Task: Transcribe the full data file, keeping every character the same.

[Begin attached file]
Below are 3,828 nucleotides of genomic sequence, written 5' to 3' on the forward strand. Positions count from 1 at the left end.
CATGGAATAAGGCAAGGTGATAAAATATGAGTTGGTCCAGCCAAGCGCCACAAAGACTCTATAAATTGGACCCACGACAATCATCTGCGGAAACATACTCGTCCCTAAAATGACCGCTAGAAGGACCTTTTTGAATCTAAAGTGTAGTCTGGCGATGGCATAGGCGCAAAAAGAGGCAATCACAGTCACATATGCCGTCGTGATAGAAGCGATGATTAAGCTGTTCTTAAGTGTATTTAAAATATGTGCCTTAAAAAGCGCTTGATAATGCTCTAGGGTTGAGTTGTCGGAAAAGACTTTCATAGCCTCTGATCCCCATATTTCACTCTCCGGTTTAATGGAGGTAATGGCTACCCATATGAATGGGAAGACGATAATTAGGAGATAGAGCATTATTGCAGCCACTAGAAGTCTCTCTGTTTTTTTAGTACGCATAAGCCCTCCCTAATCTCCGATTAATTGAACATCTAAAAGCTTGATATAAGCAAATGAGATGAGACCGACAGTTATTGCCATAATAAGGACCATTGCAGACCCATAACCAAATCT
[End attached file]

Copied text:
Below are 3,828 nucleotides of genomic sequence, written 5' to 3' on the forward strand. Positions count from 1 at the left end.
CATGGAATAAGGCAAGGTGATAAAATATGAGTTGGTCCAGCCAAGCGCCACAAAGACTCTATAAATTGGACCCACGACAATCATCTGCGGAAACATACTCGTCCCTAAAATGACCGCTAGAAGGACCTTTTTGAATCTAAAGTGTAGTCTGGCGATGGCATAGGCGCAAAAAGAGGCAATCACAGTCACATATGCCGTCGTGATAGAAGCGATGATTAAGCTGTTCTTAAGTGTATTTAAAATATGTGCCTTAAAAAGCGCTTGATAATGCTCTAGGGTTGAGTTGTCGGAAAAGACTTTCATAGCCTCTGATCCCCATATTTCACTCTCCGGTTTAATGGAGGTAATGGCTACCCATATGAATGGGAAGACGATAATTAGGAGATAGAGCATTATTGCAGCCACTAGAAGTCTCTCTGTTTTTTTAGTACGCATAAGCCCTCCCTAATCTCCGATTAATTGAACATCTAAAAGCTTGATATAAGCAAATGAGATGAGACCGACAGTTATTGCCATAATAAGGACCATTGCAGACCCATAACCAAATCT